Daraine Luton, Senior Staff Reporter
RETIRED ONE-TERM members of parliament (MPs) who have served as councillors could soon receive pension benefits.
Both legislative chambers - the House of Representatives and the Senate - have passed an amendment to the Retiring Allowances (Legislative Service) Act, which will allow them to qualify for allowances which they were previously barred from.
At present, one-term MPs who have served as councillors are eligible for pensions under the Retiring Allowances (Parish Councillors) Act.
Under the Retiring Allowances (Parish Councillors) Act, councillors who served as legislators are eligible for retiring allowances if they have served for periods which, together with service as a legislator, amount in the aggregate to not less than eight years.
Retiring allowance for councillors is payable at an annual rate equivalent to two-thirds of the highest annual rate of salary to that person at any time as a councillor.
The allowance for retiring legislators is payable at an annual rate equivalent to two-thirds of the highest annual rate of salary to that person at any time as a legislator.
Councillors are paid at a lower rate than MPs.
The Retiring Allowances (Legislative Service) bill proposes a retroactive of eight years, making persons who were MPs on March 1, 2005 eligible for legislative pension.
Under the Retiring Allowances (Legislative Service) Act, persons must serve for a minimum nine years or two full terms as legislator to qualify for pension.
SOME SENATOR-MPs ALSO ELIGIBLE
Persons who serve as MP and a senator, not being the holder of a specified legislative office, for period which added together total not less than nine years, at least five of which must be as MP, are also eligible for the legislative allowances.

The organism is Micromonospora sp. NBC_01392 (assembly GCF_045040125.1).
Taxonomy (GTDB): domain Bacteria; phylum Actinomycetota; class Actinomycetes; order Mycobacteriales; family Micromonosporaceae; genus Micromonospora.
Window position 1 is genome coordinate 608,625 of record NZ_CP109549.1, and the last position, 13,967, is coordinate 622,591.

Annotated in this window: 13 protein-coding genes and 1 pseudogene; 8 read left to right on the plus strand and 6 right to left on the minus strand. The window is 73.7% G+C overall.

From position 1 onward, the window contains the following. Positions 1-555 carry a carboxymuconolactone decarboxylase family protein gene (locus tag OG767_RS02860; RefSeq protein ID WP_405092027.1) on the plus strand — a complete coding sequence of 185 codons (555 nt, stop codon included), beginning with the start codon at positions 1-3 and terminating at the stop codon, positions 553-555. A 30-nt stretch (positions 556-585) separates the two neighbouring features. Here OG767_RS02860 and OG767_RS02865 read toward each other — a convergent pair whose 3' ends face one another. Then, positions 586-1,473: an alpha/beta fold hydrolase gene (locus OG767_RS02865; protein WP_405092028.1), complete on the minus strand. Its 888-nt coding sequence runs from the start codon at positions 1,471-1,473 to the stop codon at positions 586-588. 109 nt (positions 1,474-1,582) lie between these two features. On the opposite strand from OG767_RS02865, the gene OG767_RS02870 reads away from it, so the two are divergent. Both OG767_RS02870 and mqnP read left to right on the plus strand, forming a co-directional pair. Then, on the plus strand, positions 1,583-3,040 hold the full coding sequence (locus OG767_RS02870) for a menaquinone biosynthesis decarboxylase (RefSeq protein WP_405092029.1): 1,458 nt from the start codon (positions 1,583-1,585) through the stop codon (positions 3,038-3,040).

When signed into law by the governor general, the act will ensure that persons who served as legislators for periods which together with their service as a councillor amount in aggregate to not less than 11 years, become eligible for retiring allowances as legislators.
"At present, there are several legislators who were former councillors who have retired and are not eligible for retiring allowance as they do not have the minimum service qualifications," said Minister of Finance and Planning Dr Peter Phillips.
He added: "However, if their service as parish councillors was allowed to be treated as qualifying services, this would enable them to qualify for retiring allowance.
"I believe this corrects an anomaly which currently exists and, in many ways, serves to underscore that this Parliament not only recognises services in the House, but recognises that local government represents, indeed, a vital and indispensable element of the overall structure of governance in the country," Phillips said.
Opposition Spokesman on Finance Audley Shaw, who described the retiring allowances paid to parliamentarians and councillors as modest, said such allowance "is something that must be cause for concern".
"Even as the current situation might be inadequate, I know that there are retired parliamentarians that are out there now that, in fact, have a very, very difficult time to cope, literally existing from one day or from one week or one month to the next," Shaw said.